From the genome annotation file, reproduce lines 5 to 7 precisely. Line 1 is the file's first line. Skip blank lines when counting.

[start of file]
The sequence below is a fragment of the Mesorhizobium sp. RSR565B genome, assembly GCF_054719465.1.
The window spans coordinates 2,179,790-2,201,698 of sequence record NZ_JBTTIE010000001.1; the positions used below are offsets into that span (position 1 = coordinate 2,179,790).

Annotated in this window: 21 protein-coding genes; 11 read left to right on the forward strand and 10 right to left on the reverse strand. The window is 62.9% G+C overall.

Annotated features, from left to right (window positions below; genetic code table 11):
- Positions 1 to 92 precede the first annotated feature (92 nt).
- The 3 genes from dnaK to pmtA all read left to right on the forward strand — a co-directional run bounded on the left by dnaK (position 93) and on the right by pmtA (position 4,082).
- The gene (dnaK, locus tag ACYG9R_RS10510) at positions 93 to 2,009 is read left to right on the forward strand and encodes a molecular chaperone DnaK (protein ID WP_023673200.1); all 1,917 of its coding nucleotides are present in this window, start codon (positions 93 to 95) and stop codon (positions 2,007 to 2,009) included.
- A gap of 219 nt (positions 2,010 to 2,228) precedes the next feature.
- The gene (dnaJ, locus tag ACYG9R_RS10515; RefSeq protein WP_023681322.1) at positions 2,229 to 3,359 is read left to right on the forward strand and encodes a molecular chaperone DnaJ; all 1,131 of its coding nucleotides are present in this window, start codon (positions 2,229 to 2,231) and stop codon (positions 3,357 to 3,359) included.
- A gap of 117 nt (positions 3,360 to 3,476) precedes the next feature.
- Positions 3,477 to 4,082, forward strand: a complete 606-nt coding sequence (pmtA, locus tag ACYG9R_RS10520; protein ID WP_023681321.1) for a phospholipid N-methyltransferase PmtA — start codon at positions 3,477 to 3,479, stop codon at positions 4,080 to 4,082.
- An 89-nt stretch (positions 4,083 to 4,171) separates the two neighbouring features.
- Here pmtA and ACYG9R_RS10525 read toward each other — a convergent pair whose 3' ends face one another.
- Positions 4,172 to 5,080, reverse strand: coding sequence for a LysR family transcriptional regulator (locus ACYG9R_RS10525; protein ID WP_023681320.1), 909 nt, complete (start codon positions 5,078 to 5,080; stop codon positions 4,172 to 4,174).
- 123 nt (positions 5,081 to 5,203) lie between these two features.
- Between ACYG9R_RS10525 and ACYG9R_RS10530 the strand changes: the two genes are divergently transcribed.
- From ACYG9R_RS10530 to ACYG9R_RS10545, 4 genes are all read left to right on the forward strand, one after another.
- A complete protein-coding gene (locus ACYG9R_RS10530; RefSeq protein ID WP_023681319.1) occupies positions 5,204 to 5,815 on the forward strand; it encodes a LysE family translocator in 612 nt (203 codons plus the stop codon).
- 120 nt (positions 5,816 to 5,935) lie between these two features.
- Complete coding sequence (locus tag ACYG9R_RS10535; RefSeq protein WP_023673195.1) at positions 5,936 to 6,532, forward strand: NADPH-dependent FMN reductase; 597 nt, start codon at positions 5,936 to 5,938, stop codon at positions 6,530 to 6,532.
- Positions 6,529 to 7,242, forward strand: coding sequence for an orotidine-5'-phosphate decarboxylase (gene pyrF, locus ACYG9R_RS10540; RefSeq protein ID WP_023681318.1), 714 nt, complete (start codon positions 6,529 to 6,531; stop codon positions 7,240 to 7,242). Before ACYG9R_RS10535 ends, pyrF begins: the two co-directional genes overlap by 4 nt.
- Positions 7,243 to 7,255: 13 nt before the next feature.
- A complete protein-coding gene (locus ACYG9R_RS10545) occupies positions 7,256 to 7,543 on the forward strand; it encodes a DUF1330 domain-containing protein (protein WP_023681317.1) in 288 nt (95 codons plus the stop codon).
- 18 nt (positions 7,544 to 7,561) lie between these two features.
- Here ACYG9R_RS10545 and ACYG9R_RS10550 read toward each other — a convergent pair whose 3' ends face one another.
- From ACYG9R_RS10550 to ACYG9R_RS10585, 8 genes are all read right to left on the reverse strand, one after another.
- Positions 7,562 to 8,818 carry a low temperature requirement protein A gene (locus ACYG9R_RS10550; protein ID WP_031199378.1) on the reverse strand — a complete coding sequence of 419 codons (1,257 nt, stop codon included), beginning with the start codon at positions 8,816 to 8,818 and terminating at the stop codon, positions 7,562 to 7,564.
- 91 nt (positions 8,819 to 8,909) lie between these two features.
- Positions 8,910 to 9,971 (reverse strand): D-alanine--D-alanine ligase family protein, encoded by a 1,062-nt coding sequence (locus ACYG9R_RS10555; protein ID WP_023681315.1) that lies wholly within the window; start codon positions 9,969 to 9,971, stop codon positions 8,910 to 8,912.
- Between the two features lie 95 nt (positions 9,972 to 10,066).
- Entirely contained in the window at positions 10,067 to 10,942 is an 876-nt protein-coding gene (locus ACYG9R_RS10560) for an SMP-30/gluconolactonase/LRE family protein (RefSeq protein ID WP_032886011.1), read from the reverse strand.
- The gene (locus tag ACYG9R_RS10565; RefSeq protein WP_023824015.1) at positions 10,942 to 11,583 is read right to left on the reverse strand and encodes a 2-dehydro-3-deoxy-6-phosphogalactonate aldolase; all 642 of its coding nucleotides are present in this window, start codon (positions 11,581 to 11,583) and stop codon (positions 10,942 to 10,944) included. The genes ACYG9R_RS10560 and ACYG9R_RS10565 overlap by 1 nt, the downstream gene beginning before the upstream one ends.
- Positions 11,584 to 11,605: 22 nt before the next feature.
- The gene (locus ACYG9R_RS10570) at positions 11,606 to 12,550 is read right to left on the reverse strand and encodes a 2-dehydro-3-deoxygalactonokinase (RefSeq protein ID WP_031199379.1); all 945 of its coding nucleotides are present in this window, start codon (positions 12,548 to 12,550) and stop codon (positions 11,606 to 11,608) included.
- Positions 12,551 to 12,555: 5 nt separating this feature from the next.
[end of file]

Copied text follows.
- Positions 1 to 92 precede the first annotated feature (92 nt).
- The 3 genes from dnaK to pmtA all read left to right on the forward strand — a co-directional run bounded on the left by dnaK (position 93) and on the right by pmtA (position 4,082).
- The gene (dnaK, locus tag ACYG9R_RS10510) at positions 93 to 2,009 is read left to right on the forward strand and encodes a molecular chaperone DnaK (protein ID WP_023673200.1); all 1,917 of its coding nucleotides are present in this window, start codon (positions 93 to 95) and stop codon (positions 2,007 to 2,009) included.